A study was conducted at an urban Title I high school in Southern California to explore the effects of clickers on student learning in a chemistry classroom. The study used a teaching strategy that placed students into groups of four to give them the opportunity to participate in active learning. While participating in active learning, the teacher used a 4–5 item multiple-choice assessment that utilized the question-cycle approach which required students to discuss the question, review and revisit the content before entering responses into individual clickers. Quantitative data was analyzed via an ANCOVA. Results suggest that there is not a relationship between students learning and the use of clickers, per end of unit test. However, when looking at a subgroup of lower performing students (those who had not yet passed the high school exit exam), results suggest that students in the treatment group who used clickers in the question-cycle strategy scored significantly higher on the end of unit test.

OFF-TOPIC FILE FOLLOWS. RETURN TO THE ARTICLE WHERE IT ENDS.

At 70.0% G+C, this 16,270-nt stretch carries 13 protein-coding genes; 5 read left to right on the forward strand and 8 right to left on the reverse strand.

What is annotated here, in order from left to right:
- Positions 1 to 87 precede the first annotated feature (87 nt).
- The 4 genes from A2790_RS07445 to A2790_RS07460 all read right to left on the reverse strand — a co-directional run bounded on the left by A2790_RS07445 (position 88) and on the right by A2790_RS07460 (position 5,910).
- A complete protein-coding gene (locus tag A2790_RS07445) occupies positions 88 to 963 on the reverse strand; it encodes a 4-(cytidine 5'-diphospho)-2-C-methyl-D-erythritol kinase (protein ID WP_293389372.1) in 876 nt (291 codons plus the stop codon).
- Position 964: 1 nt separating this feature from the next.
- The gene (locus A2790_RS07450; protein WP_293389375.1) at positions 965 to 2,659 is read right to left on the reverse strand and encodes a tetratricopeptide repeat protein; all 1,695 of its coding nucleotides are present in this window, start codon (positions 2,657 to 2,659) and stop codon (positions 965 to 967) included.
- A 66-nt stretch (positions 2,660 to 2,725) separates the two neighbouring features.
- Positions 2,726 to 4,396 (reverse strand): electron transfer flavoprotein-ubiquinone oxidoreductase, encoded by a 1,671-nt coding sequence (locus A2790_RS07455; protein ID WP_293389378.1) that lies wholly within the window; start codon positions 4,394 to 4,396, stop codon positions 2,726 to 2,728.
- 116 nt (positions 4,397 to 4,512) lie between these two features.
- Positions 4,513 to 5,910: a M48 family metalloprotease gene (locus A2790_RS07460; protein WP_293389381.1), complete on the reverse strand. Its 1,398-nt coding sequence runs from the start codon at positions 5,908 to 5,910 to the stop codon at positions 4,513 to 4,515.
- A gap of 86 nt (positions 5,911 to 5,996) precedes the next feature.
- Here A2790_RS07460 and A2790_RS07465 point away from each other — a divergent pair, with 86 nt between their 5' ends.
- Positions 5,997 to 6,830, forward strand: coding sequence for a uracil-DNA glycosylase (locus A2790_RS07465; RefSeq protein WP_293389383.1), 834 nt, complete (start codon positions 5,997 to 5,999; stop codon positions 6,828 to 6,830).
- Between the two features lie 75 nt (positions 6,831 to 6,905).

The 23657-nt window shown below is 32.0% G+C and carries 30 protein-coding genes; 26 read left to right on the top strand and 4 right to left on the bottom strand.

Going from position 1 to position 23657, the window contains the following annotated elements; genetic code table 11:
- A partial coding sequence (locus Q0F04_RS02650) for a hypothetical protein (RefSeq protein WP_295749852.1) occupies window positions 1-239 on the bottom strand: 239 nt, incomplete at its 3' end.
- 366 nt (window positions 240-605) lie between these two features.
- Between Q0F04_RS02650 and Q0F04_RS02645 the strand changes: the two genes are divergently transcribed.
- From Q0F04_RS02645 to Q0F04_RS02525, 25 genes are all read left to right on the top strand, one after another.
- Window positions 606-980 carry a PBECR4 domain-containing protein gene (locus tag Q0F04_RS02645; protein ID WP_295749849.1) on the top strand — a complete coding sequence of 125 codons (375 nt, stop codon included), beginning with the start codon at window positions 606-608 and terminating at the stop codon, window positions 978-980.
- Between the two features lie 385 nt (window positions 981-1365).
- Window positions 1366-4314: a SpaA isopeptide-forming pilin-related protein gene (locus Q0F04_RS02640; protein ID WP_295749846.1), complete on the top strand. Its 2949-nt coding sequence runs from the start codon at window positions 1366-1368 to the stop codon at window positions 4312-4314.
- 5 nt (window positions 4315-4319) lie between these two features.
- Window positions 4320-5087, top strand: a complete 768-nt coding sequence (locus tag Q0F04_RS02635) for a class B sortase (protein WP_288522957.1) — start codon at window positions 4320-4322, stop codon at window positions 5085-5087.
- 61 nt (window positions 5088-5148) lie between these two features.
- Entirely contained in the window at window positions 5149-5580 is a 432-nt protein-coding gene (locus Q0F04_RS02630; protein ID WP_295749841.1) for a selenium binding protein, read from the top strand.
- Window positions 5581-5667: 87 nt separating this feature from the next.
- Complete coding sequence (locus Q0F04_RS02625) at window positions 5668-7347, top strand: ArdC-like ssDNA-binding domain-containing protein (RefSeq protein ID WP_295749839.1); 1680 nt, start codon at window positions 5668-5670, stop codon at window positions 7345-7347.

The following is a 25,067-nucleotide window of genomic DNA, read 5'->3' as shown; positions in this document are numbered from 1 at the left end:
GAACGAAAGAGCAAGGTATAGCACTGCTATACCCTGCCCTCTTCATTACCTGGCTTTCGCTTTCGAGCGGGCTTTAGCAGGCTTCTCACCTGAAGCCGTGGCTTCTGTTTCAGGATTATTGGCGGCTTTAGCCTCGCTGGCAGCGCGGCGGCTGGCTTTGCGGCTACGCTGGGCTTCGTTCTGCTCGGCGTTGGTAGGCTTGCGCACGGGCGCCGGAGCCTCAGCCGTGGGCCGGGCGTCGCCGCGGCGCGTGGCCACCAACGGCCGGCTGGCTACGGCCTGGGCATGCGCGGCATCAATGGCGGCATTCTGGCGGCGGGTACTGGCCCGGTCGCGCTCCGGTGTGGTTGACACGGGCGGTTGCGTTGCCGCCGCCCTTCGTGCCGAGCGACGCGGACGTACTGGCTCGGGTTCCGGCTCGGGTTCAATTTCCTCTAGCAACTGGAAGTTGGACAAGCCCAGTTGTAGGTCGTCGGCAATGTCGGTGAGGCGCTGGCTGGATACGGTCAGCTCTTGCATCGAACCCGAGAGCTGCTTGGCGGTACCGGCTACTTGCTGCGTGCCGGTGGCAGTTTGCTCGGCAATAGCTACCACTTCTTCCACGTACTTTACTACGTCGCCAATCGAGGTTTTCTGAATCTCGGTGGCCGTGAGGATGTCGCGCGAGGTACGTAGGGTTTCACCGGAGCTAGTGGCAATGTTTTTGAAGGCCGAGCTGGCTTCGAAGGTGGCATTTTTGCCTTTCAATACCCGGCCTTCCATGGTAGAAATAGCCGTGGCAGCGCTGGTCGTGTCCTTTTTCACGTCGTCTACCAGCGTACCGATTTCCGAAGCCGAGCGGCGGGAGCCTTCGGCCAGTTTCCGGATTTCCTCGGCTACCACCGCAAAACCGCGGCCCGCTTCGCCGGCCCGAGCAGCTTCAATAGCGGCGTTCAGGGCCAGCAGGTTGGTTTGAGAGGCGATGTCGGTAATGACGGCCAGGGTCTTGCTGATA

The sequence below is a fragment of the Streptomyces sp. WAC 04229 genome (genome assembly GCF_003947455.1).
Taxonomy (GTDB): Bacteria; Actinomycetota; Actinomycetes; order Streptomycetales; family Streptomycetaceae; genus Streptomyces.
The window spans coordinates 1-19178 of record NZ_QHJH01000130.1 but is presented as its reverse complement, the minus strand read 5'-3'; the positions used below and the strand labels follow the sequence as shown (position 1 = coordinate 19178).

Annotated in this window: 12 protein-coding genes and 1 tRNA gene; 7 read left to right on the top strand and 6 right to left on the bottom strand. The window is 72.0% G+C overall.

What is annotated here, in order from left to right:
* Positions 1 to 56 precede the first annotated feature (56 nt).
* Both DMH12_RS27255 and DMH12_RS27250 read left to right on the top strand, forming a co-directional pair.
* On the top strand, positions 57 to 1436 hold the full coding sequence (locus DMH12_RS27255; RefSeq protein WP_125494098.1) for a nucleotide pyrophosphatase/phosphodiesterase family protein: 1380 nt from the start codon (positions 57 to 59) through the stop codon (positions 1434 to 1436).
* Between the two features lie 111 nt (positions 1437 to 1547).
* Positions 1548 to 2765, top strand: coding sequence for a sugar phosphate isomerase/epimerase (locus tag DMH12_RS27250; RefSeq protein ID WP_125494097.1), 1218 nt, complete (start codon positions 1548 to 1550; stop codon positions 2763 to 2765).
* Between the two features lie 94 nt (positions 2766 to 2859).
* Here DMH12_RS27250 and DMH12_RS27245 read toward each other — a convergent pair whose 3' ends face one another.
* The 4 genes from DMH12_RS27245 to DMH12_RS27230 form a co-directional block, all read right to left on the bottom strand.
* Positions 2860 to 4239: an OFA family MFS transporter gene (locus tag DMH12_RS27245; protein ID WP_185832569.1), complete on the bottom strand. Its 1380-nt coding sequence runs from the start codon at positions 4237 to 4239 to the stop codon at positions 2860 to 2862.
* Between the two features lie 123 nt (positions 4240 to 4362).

|Commitee:||Gomez-Zwiep, Susan, Kisiel, Jim|
|School:||California State University, Long Beach|
|School Location:||United States -- California|
|Source:||MAI 54/05M(E), Masters Abstracts International|
|Subjects:||Educational technology, Science education|
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